National Parks = American Treasures
National Parks are special land areas set aside by the government for all people to enjoy, appreciate, and preserve. Over the years, National Parks have grown in number; 57 are found throughout 27 different states and 2 more in the U.S Territories of American Samoa and the Virgin Islands.
The parks span from mountains to valleys, desert to the seaside, and prairies to the rainforest. Each has its own identity and focus on the natural world. In addition, each has unique land and water formations, wildlife, plants, mineral resources, and land development. They have their own data about the history, geography, culture, and heritage of the Park, and the area surrounding its location.
Explore & Discover
A trip to a National Park, whether for a day, long weekend, or a full week or more, will provide you with a wonderful experience. All you need is to be open for adventure, be daring enough to explore and discover and want to have fun. Then, no matter what park you choose to visit, and no matter what time of the year (Winter, Spring, Summer, or Fall) you will find a variety of fun, learning experiences.
Here’s a list of the kinds of activities that make your visit to a National Park an adventure:
- Hike the miles of trails that span rolling hills, flatlands, rugged terrain or steep inclines.
- Take a nature walk, observe wildlife like mammals, reptiles, amphibians, insects, spiders, and birds all living in harmony.
- Learn about the ecosystem, or just enjoy the clean fresh air.
- Search caverns deep within the earth’s surface.
- Swim with exotic fish, water ski across crystal, clear lakes.
- Shush down snow-covered mountain slopes.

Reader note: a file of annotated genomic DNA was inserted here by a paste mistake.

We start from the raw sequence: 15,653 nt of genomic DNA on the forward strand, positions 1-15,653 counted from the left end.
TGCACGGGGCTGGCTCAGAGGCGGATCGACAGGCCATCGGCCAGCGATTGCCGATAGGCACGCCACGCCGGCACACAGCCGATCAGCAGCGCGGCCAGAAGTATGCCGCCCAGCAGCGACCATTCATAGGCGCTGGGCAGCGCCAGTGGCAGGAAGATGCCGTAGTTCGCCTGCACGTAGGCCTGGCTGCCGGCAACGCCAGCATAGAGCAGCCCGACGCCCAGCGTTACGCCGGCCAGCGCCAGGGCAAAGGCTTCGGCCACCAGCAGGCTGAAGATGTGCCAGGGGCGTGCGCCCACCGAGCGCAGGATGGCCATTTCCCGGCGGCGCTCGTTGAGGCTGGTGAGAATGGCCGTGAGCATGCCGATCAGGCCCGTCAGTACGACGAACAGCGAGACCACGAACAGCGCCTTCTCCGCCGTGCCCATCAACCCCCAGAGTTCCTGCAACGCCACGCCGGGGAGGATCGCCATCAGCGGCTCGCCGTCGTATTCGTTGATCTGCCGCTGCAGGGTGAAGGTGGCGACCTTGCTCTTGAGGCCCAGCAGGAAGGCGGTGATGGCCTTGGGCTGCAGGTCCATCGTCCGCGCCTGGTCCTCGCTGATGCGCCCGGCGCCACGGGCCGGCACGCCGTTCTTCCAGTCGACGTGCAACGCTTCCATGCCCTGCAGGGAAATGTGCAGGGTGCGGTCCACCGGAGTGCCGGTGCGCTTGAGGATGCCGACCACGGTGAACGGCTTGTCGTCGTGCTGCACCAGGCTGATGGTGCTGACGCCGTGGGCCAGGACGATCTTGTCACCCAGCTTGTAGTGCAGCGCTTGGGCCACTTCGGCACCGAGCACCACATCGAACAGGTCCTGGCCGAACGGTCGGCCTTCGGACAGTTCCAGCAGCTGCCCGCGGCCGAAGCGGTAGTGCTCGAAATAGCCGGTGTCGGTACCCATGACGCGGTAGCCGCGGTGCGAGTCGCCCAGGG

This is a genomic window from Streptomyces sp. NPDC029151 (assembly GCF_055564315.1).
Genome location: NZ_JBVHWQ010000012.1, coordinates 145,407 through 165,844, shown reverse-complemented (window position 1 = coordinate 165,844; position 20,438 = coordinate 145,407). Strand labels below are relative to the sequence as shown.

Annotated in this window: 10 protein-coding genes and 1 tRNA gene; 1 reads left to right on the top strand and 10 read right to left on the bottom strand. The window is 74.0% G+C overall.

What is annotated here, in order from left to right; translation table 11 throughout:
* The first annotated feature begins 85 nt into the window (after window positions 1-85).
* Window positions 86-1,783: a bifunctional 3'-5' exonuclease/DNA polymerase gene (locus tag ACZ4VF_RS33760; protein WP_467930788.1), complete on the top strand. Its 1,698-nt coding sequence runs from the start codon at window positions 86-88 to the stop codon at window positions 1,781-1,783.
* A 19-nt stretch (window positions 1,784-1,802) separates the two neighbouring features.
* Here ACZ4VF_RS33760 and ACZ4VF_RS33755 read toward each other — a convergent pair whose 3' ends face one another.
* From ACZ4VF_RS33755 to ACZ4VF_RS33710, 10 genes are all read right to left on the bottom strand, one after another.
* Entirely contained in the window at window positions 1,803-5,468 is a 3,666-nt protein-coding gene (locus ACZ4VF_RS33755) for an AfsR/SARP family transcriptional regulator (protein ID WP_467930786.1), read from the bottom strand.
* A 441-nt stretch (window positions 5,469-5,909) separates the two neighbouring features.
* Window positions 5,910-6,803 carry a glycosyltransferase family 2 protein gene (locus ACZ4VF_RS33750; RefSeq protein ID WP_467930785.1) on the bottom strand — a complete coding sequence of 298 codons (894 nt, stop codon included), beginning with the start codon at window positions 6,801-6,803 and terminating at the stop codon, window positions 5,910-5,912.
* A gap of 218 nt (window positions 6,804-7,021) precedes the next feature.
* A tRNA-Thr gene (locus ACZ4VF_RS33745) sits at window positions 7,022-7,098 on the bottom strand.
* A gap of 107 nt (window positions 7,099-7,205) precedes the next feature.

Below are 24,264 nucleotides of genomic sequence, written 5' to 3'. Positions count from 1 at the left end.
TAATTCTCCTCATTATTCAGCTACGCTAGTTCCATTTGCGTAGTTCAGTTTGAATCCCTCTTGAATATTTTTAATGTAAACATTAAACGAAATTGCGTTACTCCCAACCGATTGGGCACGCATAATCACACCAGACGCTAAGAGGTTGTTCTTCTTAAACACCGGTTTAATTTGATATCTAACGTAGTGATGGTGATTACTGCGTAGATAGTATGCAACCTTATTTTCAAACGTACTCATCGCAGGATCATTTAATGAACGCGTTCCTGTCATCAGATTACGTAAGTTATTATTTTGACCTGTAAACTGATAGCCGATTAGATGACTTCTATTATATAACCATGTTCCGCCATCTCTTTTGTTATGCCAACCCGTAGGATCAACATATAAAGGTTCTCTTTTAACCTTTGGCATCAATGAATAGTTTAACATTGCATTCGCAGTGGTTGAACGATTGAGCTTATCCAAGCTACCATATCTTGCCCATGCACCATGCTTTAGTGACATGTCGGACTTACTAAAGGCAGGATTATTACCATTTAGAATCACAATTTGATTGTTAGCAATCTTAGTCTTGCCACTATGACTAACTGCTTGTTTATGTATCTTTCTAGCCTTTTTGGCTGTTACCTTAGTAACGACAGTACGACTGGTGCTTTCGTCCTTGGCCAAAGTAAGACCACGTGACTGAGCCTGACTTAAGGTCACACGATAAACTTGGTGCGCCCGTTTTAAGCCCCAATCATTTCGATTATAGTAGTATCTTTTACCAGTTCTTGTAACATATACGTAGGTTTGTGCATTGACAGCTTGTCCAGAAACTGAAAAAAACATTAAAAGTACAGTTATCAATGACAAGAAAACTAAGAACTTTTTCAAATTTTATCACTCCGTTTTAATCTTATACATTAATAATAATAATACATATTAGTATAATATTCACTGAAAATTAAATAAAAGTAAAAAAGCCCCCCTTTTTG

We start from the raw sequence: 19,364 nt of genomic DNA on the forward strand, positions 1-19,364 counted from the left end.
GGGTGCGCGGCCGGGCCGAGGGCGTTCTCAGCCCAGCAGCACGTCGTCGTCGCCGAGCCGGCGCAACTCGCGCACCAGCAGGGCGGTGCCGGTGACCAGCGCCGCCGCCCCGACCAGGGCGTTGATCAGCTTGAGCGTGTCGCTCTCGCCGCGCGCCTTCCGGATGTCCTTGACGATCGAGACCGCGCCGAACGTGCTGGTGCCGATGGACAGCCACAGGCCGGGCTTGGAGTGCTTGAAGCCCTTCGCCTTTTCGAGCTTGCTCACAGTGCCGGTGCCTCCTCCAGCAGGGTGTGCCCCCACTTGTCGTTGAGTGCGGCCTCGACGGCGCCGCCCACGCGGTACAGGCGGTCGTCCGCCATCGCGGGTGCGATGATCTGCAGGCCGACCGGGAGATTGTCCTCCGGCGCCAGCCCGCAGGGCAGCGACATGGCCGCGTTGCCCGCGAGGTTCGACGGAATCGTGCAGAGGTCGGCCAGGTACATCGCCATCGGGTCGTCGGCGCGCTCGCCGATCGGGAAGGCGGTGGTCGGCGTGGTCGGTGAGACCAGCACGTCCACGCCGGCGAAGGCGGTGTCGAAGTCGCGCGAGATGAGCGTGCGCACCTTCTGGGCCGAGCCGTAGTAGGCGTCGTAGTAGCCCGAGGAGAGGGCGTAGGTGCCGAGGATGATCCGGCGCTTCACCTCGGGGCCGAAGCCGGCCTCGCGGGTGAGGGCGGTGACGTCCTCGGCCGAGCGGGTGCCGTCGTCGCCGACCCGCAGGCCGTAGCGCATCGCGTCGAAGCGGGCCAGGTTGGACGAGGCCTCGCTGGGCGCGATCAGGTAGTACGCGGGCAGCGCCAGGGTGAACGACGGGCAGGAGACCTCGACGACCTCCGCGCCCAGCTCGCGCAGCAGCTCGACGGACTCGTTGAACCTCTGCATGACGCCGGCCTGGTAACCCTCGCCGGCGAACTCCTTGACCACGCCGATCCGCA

- Sail in a boat, paddle a canoe, or kayak or go white water rafting down a river.
- Admire the natural scenery of mountain, volcanic, or water formations.
- Enjoy the beauty of green meadows, colorful flowers, desert blossoms, and sand dunes.
With all these available activities, it’s easy to see what you can learn from a National Park. All you have to do is be on the alert, look with eyes wide open, listen for unusual sounds, wear appropriate clothing, keep still, be quiet, and out of sight when necessary. Make sure you look up in trees, down on the ground, in holes in the ground, under bushes, between rocks; peek in or under fallen logs, in root systems, in cracks, crevices, and under a rock. Examine riverbanks, shorelines, marshes, shallow waters, tide pools, and even puddles because they provide a surprise or two. Study animal tracks, not only footprints; check out tree marking, trail patterns, diggings, scat, scents, sounds, and birthing/killing sites can tell you who the inhabitants are. Ask questions of the Park Ranger, read the plaques found along the paths that encompass the park they offer special information.
Pay attention to in-park, special sites like Monuments, Preserves, Reserves, Lakeshores and Seashores, Rivers and other Waterways, Forests, Trails, Historic Sites, Military Parks, Battlefields, Memorials, Recreation Areas, and Parkways, for insights to the culture and history of the Park too.
These American treasures, a.k.a. National Parks, are natural resources for information and inspiration. Be sure to match your choice of Park and activity to the right season, then go explore and discover. Remember, since each park has its own personality with special characteristics, features and activities, you’ll experience something different every time.
A handy and efficient tool for your visit and adventure at a National Park is the author’s new family activity guidebook:
Explore & Discover National Parks
This book uses official Park pictographs and other activities to provide a unique way to gather information, record facts, and enjoy the great outdoors. It can be found on Amazon.com and BarnesandNobel.com.
Did you know that individuals with disabilities may be eligible for an Access Pass to America’s National Parks at no cost? Click on the link to read more.
Helen Colella: A freelance writer, a retired teacher, mother of 5, and grandmother of 2 (so far). Her work includes educational books & materials, articles and stories for adults and children, Chicken Soup for the Soul Book (13) and other anthologies (4), and parenting magazines across the country. I provide editing services to self-publishing writers and work as a consultant for Blue13Creative, Denver.
Photos courtesy of © bumeister1via flickr.com
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